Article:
Cuba

Cuba Author Isaac Saney
ISBN-10 1552661148
Release 2004
Pages 240
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Cuba has been writing in one form or another for most of life. You can find so many inspiration from Cuba also informative, and entertaining. Click DOWNLOAD or Read Online button to get full Cuba book for free.



Cuba Since the Revolution of 1959

Cuba Since the Revolution of 1959 Author Samuel Farber
ISBN-10 9781608461394
Release 2011
Pages 369
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Uncritically lauded by the left and impulsively denounced by the right, the Cuban Revolution is almost universally viewed one-dimensionally. It is high time for a more balanced approach to the subject - a critical, left-wing approach. Having grown up in Cuba in the 1950s, Samuel Farber is one of the only left-wing historians who is not enamoured the Cuban Revolution, but sees it in all its complexity. Cuba Since the Revolution of 1959 thus takes a fresh approach to the political legacy of the Cuban Revolution, analysing both its positive and negative implications for the left.



Diary of the Cuban revolution

Diary of the Cuban revolution Author Carlos Franqui
ISBN-10 STANFORD:36105035853758
Release 1980
Pages 546
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Diary of the Cuban revolution has been writing in one form or another for most of life. You can find so many inspiration from Diary of the Cuban revolution also informative, and entertaining. Click DOWNLOAD or Read Online button to get full Diary of the Cuban revolution book for free.



Antiracism in Cuba

Antiracism in Cuba Author Devyn Spence Benson
ISBN-10 9781469626734
Release 2016-04-05
Pages 334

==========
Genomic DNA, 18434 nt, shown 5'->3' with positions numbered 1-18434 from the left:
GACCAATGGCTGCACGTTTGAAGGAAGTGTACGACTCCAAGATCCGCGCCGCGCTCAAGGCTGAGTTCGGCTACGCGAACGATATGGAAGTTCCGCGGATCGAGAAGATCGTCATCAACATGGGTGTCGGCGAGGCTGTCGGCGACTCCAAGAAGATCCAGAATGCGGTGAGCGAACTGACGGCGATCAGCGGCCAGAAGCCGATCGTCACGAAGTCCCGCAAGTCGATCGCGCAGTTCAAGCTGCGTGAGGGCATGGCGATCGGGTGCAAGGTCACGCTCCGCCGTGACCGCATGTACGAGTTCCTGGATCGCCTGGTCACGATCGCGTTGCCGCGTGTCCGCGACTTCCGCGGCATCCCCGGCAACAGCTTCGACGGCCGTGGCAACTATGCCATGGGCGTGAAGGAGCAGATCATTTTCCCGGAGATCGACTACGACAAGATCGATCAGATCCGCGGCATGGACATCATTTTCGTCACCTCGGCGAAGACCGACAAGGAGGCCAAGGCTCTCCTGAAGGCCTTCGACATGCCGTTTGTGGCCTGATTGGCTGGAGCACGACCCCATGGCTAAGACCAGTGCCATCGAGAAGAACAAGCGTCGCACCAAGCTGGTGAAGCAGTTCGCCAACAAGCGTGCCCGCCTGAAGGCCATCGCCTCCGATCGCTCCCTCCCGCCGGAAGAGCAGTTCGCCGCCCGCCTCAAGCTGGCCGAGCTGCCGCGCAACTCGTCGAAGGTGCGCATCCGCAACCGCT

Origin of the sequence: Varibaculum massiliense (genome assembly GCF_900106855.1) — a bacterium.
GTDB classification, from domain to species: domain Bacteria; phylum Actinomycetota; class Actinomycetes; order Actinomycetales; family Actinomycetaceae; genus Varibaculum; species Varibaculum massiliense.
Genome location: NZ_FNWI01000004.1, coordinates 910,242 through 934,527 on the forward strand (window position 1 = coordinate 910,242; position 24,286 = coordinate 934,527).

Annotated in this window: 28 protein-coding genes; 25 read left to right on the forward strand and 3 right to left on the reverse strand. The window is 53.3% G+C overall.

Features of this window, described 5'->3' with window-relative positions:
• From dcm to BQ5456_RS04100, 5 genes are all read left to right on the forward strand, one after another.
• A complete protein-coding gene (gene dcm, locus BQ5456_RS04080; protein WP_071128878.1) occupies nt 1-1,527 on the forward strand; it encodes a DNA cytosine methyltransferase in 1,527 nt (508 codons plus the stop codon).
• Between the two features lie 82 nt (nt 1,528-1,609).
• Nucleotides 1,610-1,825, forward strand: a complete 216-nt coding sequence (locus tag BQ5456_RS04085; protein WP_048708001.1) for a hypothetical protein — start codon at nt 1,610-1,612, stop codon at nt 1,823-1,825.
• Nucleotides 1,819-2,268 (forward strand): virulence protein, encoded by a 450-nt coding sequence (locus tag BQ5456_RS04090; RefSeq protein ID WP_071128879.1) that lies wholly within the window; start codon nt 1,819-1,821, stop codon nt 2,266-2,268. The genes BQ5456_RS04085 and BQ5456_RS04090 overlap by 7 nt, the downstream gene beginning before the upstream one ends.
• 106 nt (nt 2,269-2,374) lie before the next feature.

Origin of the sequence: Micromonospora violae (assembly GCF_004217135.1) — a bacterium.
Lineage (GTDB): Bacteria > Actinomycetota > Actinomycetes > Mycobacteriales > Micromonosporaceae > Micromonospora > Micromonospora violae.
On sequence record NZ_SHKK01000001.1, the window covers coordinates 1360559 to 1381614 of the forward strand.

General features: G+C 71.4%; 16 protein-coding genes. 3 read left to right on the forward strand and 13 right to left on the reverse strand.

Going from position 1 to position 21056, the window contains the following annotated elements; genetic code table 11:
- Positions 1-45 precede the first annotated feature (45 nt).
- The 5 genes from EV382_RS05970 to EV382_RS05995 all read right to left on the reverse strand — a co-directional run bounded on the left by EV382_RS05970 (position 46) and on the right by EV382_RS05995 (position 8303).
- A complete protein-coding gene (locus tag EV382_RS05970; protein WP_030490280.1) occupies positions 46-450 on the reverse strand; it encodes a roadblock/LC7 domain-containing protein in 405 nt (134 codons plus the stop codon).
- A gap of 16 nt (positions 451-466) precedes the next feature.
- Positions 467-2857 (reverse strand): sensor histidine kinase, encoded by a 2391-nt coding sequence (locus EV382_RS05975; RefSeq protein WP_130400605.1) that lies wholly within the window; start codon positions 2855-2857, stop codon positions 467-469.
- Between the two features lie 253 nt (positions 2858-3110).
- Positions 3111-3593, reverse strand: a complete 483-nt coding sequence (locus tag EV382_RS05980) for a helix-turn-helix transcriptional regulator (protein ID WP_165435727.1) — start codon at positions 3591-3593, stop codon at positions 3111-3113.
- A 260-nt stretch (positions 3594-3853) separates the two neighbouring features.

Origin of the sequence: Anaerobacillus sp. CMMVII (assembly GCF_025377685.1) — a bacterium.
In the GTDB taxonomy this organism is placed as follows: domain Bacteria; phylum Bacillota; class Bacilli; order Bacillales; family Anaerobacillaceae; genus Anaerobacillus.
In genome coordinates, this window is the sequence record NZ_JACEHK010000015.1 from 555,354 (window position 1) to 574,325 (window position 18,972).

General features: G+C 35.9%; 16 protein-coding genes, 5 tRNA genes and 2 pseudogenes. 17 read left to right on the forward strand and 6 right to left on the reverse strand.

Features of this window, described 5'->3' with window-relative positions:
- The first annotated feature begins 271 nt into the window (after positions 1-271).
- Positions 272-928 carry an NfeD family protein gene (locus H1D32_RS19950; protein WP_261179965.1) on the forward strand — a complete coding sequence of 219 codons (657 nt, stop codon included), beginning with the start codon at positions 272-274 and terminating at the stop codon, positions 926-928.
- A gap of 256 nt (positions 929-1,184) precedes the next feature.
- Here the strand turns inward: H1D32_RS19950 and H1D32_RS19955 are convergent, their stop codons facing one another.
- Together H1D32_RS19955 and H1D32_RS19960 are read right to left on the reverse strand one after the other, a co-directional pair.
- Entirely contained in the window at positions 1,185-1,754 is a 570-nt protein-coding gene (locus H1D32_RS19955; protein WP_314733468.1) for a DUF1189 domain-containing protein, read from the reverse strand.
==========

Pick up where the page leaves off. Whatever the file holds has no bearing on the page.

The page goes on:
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Analyzing the ideology and rhetoric around race in Cuba and south Florida during the early years of the Cuban revolution, Devyn Spence Benson argues that ideas, stereotypes, and discriminatory practices relating to racial difference persisted despite major efforts by the Cuban state to generate social equality. Drawing on Cuban and U.S. archival materials and face-to-face interviews, Benson examines 1960s government programs and campaigns against discrimination, showing how such programs frequently negated their efforts by reproducing racist images and idioms in revolutionary propaganda, cartoons, and school materials. Building on nineteenth-century discourses that imagined Cuba as a raceless space, revolutionary leaders embraced a narrow definition of blackness, often seeming to suggest that Afro-Cubans had to discard their blackness to join the revolution. This was and remains a false dichotomy for many Cubans of color, Benson demonstrates. While some Afro-Cubans agreed with the revolution's sentiments about racial transcendence--"not blacks, not whites, only Cubans--others found ways to use state rhetoric to demand additional reforms. Still others, finding a revolution that disavowed blackness unsettling and paternalistic, fought to insert black history and African culture into revolutionary nationalisms. Despite such efforts by Afro-Cubans and radical government-sponsored integration programs, racism has persisted throughout the revolution in subtle but lasting ways.